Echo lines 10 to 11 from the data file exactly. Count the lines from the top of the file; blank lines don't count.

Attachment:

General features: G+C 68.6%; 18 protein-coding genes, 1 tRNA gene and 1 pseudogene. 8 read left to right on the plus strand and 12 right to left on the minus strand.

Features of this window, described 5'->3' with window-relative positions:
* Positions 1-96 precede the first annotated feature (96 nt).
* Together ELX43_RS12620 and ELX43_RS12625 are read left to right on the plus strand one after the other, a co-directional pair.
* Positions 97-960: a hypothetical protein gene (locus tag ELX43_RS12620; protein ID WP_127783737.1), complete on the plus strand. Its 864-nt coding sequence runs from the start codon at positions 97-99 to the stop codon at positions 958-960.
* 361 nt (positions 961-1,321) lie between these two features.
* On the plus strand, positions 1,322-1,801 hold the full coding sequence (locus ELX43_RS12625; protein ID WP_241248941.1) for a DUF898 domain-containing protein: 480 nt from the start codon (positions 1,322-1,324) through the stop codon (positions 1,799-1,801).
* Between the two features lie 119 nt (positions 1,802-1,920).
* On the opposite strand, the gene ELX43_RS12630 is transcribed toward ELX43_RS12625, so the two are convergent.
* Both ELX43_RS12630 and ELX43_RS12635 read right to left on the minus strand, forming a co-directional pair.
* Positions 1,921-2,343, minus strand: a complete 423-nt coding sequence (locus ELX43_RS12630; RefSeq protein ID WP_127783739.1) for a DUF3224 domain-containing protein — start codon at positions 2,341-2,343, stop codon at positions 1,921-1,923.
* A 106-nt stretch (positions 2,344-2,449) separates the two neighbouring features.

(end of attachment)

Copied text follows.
* Both ELX43_RS12630 and ELX43_RS12635 read right to left on the minus strand, forming a co-directional pair.
* Positions 1,921-2,343, minus strand: a complete 423-nt coding sequence (locus ELX43_RS12630; RefSeq protein ID WP_127783739.1) for a DUF3224 domain-containing protein — start codon at positions 2,341-2,343, stop codon at positions 1,921-1,923.